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There is a fairly simple answer to the question of why Christians can be so judgmental. Christians are people, people are sinners, and judgmentalism is a sin–perhaps one of the most universal of all sins. It didn’t spring to life when I was saved. I brought it with me. Of course, Christians have every reason […]

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Nearly all Western philosophical traditions can be broken down into two camps* about the telos (one might say end) of life. There are materialist atheists who believe that humans must create their own meaning in life, and there are those that believe that man must create his own meaning. All religions, Socrates, Plato and Aristotle […]

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Though it is commonly believed today that civilizational changes are moved primarily by introduction of ideological insights, I believe history is moved mainly by introduction of technologies. Thus, where others cite “the” Scientific Method and “Enlightenment” philosophies as ideas which birthed the modern age, I have argued that communications, transportation, and production technologies were more […]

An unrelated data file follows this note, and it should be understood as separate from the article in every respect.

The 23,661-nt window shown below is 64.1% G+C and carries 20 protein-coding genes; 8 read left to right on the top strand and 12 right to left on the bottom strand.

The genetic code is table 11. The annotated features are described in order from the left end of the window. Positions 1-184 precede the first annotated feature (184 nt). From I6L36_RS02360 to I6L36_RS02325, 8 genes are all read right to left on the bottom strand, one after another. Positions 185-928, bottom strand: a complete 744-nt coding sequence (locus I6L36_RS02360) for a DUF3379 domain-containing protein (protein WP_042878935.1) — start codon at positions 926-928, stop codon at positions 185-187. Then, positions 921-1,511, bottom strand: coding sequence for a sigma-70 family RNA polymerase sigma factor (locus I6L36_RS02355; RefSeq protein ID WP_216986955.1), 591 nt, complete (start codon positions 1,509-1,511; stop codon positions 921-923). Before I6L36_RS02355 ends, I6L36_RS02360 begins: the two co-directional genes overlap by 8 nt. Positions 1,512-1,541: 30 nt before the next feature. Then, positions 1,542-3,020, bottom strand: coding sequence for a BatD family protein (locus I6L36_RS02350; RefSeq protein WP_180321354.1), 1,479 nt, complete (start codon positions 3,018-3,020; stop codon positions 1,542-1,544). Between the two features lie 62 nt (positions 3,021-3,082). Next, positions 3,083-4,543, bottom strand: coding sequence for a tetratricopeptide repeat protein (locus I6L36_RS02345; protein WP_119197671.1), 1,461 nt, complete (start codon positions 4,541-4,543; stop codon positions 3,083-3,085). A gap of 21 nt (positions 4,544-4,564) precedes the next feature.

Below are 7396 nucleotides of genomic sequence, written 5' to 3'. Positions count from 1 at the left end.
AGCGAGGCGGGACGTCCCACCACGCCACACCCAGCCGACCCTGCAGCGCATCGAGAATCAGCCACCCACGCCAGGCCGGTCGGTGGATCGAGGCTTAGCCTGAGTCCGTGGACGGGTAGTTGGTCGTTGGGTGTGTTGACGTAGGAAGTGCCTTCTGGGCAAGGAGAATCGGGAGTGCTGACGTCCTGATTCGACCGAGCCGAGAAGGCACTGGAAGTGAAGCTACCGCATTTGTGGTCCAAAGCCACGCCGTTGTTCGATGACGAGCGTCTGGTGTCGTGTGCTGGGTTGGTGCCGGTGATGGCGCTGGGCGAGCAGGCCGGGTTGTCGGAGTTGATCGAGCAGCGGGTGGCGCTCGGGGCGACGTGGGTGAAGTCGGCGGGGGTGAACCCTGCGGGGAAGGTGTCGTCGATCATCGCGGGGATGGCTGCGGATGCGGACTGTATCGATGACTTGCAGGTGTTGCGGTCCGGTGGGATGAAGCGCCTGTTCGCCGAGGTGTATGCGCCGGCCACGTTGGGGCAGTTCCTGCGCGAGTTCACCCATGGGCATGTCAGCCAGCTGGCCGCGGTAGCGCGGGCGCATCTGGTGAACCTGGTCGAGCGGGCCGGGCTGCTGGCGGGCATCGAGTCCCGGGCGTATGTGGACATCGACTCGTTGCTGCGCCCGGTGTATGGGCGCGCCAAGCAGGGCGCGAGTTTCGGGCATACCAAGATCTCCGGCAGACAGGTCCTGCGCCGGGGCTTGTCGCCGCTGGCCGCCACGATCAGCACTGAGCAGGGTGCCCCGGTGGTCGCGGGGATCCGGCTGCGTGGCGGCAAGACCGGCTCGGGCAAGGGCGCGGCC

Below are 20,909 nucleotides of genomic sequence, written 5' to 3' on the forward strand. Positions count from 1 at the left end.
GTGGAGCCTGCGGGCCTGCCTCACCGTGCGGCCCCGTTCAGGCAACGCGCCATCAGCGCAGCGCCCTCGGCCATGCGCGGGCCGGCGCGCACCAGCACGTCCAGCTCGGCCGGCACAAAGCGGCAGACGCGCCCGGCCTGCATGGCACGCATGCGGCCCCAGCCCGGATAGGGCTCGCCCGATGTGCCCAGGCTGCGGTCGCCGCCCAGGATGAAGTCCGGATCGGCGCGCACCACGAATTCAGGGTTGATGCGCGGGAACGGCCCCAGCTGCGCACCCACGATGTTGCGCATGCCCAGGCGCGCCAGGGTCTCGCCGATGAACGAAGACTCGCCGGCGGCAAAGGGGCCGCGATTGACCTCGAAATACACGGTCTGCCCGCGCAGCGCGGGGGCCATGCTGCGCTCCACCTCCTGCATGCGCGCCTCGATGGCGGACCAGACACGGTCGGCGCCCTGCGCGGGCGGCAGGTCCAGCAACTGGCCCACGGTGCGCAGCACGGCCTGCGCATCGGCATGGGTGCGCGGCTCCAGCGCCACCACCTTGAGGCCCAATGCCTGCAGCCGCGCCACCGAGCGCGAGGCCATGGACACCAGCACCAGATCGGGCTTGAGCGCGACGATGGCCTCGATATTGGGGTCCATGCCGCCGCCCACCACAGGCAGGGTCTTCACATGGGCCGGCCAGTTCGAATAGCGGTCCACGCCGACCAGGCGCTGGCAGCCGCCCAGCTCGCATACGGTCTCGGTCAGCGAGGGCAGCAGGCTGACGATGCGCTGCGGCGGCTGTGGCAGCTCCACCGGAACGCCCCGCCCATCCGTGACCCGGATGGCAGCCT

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“The Politics Trump Makes” (h/t @jamespoulos) is a flawed article but contained some elements that I thought could yield some fruitful discussion. First, the article has serious, undeniable weaknesses. The author finds the potential of a rightward shift in America to be “worrisome.” The author’s version of history is questionable. It’s published in a magazine called “n + 1” which […]

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For those of you who are grammarians who are wincing at my title: step back! I’m not writing this OP for you anyway! Periodically those of us who have been hanging around here for a while decide to write a piece for those Ricochettis who are new or who are shy about posting. I know many […]